TALLAHASSEE, Fla. — Bobby Bowden isn’t sure what his emotions will be like Saturday when he steps on to the field that bears his name for the first time in nearly four years and hears 83,000 fans cheering for him.
But Florida State’s legendary football coach knows what will happen when he sees hundreds of his former players on the field to welcome him before the Seminoles’ game against North Carolina State.
“I get very emotional when I see my former players,” Bowden said. “I think I can handle the rest of it.”
Bowden won 377 games in his college coaching career, including 316 from 1976-2009 as Florida State’s coach. No coach in major college football won more games than Bowden, who guided the Seminoles to national titles in 1993 and ’99 as well as enjoyed an unprecedented run of 14 straight years (1987-2000) of top-4 finishes in the Associated Press poll.
The program was in decline late in the 2000s, and Bowden was forced into retirement after the 2009 season. He was bitter about the decision, which was made by president T.K. Wetherell, once a former Florida State player in the 1960s who was coached by Bowden (then a Seminoles assistant coach).
But Wetherell retired soon after Bowden’s last game, a 33-21 win over West Virginia in the 2010 Gator Bowl. And Bowden vowed to keep his distance from his successor, Jimbo Fisher, and let him put his mark on the program. Fisher said he learned from coaching on Bowden’s staff from 2007-09.
“Coach Bowden was himself; he didn’t try to be anybody,” Fisher said. “He was himself and he treated people well. Kids loved him — he was tough on them. What you don’t see, that guy was tougher than you give him credit for. Extremely hard-nosed and tough and you don’t realize it. But, the way he conducts himself, he was a great example to watch.”
On Saturday, Bowden will walk into Doak Campbell Stadium and step on to Bobby Bowden Field for the first time since the 2009 season. Bowden will be honored at a pregame ceremony before the 3:30 p.m. kickoff with about 300 former players alongside him. And instead of Chief Osceola riding in on Renegade to plant the flaming spear at midfield before the game, Bowden will do the honors.
“I appreciate what they’re doing and I’m looking forward to it,” Bowden said.
Florida State also has planned a busy Friday of activities for Bowden. He will take part in a golf tournament in the morning with fans and boosters. And at night, a banquet will be held in his honor at the Donald L. Tucker Center.
Bowden will turn 84 on Nov. 8, but he isn’t slowing down. And Florida State fans will be seeing much more of Bowden the next few years. He has accepted a two-year deal, beginning in January 2014, to be a fundraiser for Seminole Boosters, Inc. Bowden will earn $250,000 annually to travel around the state and speak to fans and boosters.
Bowden has remained close to college football the past few years. He has traveled to see sons Terry and Jeff coach Akron. And he has criss-crossed the country speaking to student-athletes about faith and football.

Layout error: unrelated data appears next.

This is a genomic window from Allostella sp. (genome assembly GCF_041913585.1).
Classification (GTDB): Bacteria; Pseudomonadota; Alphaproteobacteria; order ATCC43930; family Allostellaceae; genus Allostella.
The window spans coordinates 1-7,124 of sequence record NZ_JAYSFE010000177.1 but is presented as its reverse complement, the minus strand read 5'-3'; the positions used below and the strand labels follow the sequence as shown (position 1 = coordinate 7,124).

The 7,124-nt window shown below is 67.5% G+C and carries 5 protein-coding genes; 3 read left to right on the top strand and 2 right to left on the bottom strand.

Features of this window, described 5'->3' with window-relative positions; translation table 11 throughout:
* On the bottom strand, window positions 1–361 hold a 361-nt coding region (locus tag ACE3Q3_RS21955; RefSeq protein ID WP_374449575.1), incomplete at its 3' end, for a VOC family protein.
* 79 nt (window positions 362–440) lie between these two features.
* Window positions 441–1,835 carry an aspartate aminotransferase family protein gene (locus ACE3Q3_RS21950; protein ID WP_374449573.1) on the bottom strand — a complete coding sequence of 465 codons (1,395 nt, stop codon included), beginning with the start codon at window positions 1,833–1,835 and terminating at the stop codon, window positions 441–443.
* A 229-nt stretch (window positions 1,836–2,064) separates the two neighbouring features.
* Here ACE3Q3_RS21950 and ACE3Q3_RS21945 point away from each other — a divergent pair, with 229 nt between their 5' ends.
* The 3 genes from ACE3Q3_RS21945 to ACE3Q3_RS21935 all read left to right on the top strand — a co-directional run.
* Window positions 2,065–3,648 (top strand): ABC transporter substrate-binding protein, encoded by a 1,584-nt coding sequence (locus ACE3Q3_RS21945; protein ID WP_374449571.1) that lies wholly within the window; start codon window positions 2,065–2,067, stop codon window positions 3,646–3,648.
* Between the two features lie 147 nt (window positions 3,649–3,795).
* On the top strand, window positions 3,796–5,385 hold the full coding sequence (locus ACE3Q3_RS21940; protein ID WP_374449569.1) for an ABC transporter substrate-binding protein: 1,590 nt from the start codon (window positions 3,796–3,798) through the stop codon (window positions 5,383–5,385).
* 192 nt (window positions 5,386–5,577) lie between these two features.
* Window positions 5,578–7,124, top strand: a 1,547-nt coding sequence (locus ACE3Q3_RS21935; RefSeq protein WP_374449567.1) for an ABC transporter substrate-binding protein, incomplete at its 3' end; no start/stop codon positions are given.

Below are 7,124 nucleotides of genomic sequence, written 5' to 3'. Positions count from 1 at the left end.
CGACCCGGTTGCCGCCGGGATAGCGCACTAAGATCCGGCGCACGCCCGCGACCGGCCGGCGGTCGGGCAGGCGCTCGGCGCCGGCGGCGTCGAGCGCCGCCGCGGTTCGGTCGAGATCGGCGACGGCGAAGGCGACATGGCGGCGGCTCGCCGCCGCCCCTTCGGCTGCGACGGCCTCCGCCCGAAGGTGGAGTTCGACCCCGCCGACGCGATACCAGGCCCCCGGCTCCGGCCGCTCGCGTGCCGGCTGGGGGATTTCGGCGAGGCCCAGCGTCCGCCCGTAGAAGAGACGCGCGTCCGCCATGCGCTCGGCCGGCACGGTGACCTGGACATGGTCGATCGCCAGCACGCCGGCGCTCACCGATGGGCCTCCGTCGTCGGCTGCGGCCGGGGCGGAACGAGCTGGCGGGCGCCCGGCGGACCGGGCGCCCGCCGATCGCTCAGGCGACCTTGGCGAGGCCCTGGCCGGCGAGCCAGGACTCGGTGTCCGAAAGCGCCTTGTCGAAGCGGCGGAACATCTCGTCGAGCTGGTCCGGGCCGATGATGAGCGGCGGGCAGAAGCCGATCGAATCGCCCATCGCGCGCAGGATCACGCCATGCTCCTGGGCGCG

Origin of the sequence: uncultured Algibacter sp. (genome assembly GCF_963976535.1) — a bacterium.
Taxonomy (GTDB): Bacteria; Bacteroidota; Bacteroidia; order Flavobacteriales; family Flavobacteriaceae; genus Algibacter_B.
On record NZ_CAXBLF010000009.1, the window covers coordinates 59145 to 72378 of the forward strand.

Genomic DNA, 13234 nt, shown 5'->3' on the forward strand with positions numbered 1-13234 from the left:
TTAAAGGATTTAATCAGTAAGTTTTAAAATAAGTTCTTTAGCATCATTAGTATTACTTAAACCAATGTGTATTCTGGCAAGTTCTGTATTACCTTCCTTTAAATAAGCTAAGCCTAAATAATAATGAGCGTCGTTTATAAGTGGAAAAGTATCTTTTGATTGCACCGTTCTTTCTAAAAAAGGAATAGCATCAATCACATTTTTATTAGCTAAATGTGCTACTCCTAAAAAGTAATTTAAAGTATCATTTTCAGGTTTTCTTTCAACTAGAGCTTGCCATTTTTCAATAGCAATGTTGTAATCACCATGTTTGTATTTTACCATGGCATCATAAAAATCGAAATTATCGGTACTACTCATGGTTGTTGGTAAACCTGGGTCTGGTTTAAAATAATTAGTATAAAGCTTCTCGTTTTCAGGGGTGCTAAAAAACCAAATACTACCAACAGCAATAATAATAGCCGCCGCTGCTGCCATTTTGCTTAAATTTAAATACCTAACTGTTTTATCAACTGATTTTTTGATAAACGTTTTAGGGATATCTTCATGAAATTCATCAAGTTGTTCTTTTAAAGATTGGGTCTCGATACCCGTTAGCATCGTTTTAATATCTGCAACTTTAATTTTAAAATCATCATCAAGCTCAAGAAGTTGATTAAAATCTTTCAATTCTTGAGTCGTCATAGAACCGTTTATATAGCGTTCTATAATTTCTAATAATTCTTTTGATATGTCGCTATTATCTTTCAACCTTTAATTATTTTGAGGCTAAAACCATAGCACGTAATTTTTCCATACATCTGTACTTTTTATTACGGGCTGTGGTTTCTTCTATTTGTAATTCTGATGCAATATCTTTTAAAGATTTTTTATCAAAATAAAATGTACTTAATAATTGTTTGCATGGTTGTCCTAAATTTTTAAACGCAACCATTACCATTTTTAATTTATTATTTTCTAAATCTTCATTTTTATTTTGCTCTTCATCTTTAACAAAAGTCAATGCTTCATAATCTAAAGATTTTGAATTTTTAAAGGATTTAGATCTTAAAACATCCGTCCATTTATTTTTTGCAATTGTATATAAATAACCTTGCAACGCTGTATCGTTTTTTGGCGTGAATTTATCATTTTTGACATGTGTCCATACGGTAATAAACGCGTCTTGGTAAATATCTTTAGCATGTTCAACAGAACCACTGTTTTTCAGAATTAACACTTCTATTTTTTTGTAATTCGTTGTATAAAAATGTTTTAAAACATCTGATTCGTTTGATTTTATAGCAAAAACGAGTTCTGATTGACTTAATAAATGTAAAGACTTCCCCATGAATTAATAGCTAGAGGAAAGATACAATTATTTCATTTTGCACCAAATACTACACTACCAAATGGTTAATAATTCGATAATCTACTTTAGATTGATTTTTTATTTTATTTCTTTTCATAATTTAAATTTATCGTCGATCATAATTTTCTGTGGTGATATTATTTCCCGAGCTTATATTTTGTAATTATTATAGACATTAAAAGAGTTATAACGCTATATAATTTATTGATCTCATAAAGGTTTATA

He is always watching football on Saturdays. Last week, he was home watching Florida State rout Clemson 51-14.
“I watched every bit of it,” Bowden said. “I was amazed. I played up there so many times and the crowd has been so effective. I was afraid it would affect FSU too much. I was really proud of the way they played. I don’t think they could have played better. …
“If they keep playing like they did Saturday, I don’t know who will beat them.”
Bowden has coached some talented quarterbacks, including Heisman Trophy winners Charlie Ward and Chris Weinke. In the 1990s, he also had future NFL quarterbacks like Danny Kanell, Casey Weldon and Brad Johnson.
So if anyone can appreciate quarterback play, it’s Bowden. And he’s impressed with how Jameis Winston has played in the first six games of his career. Winston has completed 71 percent of his passes for 1,885 yards and 20 touchdowns.
“He plays like a senior and he’s only a freshman,” Bowden said. “It’s very impressive. That’s probably the most impressive part, his poise and demeanor in a game.
“There are a lot of great passers in football and a lot of great players in football. But how many of them can handle the distractions and the emotions of a ballgame like he does? I don’t know if I’ve seen one.”
Bowden still maintains a ballot in the Legends Poll, and this week his top 3 were Alabama, Oregon and Florida State. But he cautioned that there is still half a season left and plenty of things will change.
College football is left with the BCS for one more year before a committee will pick the teams for a four-team playoff after the 2014 season. Bowden said he was not contacted about joining the committee and said he would have declined the offer because of his bias toward Florida State and his love for Alabama (he was born and raised in Birmingham).
Bowden said he prefers the BCS setup but understands that college football is evolving.
“I like the BCS,” Bowden said. “They always got it right. They always got 1 vs. 2. Nobody cares about 3 and 4. They don’t care about 2 after they lose. I like the BCS because I’m old-fashioned. The new one (playoff) you have complaints already of who is on the committee. I don’t know how that’s going to come out.”